How Fleetwood Mac Made a Masterpiece Out of Messy Relationships on ‘Rumours’
After years simmering beneath the surface of mainstream tastes, Fleetwood Mac finally hit the big time in late 1975. The British blues group, which had been around since 1967 and through various lineup changes since then, recruited a pair of California singer-songwriters for its 10th, self-titled album, and everything almost suddenly changed for them.
Thanks to Lindsey Buckingham and Stevie Nicks, Christine McVie, John McVie and Mick Fleetwood finally scored a No. 1 album, a string of Top 40 hits and a massive tour that helped make them one of the biggest rising bands in the world. And things were about to get a whole lot bigger.
Behind the scenes of all this success, Fleetwood Mac were in a state of disarray – nothing really new for them. But the wrinkles were new this time, as the band's two couples (Buckingham and Nicks, and the McVies) fell apart. Tensions were high as the three chief songwriters (Buckingham, Nicks and Christine McVie) channeled their aggressions, frustrations and hurt into their new songs.
The result was one of the era's all-time greatest albums, and a landmark breakup record: Rumours, which was released on Feb. 4, 1977.
The plan was to keep the momentum going after Fleetwood Mac, which was on its way to becoming a hit just as the band began work on its next record. But the group's personal lives were crumbling around them. The McVies, after six years of marriage, divorced; Fleetwood found out his wife was having an affair around the same time; and Buckingham and Nicks, whose eight-year dating history was marked by fights and periods of cooling off, would barely speak to each other outside of their work.
Listen to Fleetwood Mac's 'Dreams'
Plus, other benefits of the rock 'n' roll lifestyle – like massive amounts of drugs every day and night – were finding their way inside the once low-key group. All of this made the recording of Rumours, which started in February 1976 at California's Record Plant studio with co-producers Ken Caillat and Richard Dashut, a fractured and turbulent process. The plan was to have the album in stores in time for the holidays, but when September rolled around – right around the same time Fleetwood Mac hit No. 1 – and the record still wasn't completed, the schedule was pushed back and a sold-out tour was canceled.
Part of the delay was attributed to Buckingham's increasing control within the studio. Unlike Fleetwood Mac's earlier albums, which were rooted in blues, the 1975 album was a pop record, a direction Buckingham steered Rumours toward even more. He, along with Christine McVie, became the album's architect, as he blended electric and acoustic instruments, pushed for a brighter radio-friendly sound and balanced the voices of the band's three strong songwriters and singers.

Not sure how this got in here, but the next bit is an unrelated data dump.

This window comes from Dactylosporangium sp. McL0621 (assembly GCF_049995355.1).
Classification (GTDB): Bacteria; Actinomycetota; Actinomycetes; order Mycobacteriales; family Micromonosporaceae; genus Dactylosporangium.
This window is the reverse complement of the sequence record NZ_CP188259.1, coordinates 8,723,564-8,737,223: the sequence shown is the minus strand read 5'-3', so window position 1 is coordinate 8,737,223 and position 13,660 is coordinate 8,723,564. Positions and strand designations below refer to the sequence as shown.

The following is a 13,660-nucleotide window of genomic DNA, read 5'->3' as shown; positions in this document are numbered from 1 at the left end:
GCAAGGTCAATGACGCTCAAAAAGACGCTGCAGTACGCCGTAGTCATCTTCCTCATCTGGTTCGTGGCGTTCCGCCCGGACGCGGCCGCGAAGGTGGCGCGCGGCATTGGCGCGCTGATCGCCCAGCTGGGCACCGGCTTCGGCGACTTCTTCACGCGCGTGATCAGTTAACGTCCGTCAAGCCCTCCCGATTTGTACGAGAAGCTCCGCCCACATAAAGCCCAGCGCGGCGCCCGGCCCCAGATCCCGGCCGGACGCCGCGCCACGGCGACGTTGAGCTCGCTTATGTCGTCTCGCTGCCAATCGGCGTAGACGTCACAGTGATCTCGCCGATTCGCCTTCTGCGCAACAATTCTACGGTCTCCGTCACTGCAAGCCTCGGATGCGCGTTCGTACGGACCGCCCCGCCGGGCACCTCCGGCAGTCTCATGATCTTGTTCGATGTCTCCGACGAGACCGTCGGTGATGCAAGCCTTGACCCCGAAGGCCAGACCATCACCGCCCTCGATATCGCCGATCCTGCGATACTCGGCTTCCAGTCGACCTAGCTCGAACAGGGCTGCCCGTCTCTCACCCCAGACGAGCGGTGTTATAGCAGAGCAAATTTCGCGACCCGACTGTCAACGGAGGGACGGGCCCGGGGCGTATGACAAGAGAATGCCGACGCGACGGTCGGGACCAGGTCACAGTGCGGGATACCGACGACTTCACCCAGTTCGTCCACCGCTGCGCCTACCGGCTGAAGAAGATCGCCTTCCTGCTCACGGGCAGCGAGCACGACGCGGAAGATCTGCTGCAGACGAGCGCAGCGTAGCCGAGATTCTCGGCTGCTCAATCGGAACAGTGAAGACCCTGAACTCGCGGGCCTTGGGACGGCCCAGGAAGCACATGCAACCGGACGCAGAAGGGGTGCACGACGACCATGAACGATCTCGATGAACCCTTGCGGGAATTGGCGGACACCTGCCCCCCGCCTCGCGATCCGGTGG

Sessions would begin late and last long, if they ever got started at all. Fleetwood had removed all the clocks from the studio, so nobody had their eyes on the time. Not that it really mattered – between all the coke consumed during the recording and various band members not on speaking terms with other members, sometimes not much would get done anyway.
But once they started to finalize the set of songs they had, the band – along with their producers, who were serving as Buckingham's engineers, more or less – began to piece together the parts of their greatest album, overdubbing sections on top of sections. Buckingham contributed "Second Hand News," "Never Going Back Again" and "Go Your Own Way." McVie wrote and sang "Don't Stop" (the inspiration behind the LP's original title, Yesterday's Gone), "Songbird" and "You Make Loving Fun." And Nicks – Fleetwood Mac's breakout star thanks to "Rhiannon" – checked in with "Dreams" (the group's only No. 1 single) and "Gold Dust Woman." And the entire band was given credit on "The Chain," a sorta self-referential look at the state of the band at the time.
Listen to Fleetwood Mac's 'You Make Loving Fun'
They strived for an album with no filler, and they pretty much achieved it. The band's disintegrating relationships were at the center of the record's best songs. Buckingham's "Go Your Own Way," a middle finger to Nicks, is all seething, spiteful fury capped by an angry, tension-filled guitar solo; McVie's "You Make Loving Fun" was written for her new boyfriend, the band's lighting director; and Nicks' "Dreams" was a reality-soaked assessment of the end of her relationship with Buckingham.
Rumours was loaded with emotional highs and lows, as well as the bitter turmoil they had put each other through and had been through together. It was a personal record about very real breakups, but it was also universal in its approach to the subjects. And, probably for those reasons, it was an immediate hit, reaching No. 1 and staying there for 31 weeks. It's still one of the Top 10 bestselling albums ever made.
But the toll on the band was huge. Sinking deeper into a coke addiction, Nicks was distraught that one of her best songs, "Silver Springs," was pulled from the album and relegated to a B-side. Buckingham emerged as the group's leader, which didn't sit particularly well with some members, especially Nicks, whose relationship with her ex-boyfriend was at its lowest point (it probably didn't help matters that she was super-pissed about "Go Your Own Way" and had a rebound fling with Fleetwood to boot). And the band went on tour for what seemed like forever.
By the time they returned in late 1979 with the double-record Tusk, Fleetwood Mac were one of the biggest bands on the planet. Over the next decade, records became less frequent, solo albums took priority and Buckingham left until their 1997 reunion. The messy relationships that inspired their masterpiece were far behind them, but the scars were still there. But what glorious, career-defining scars they were.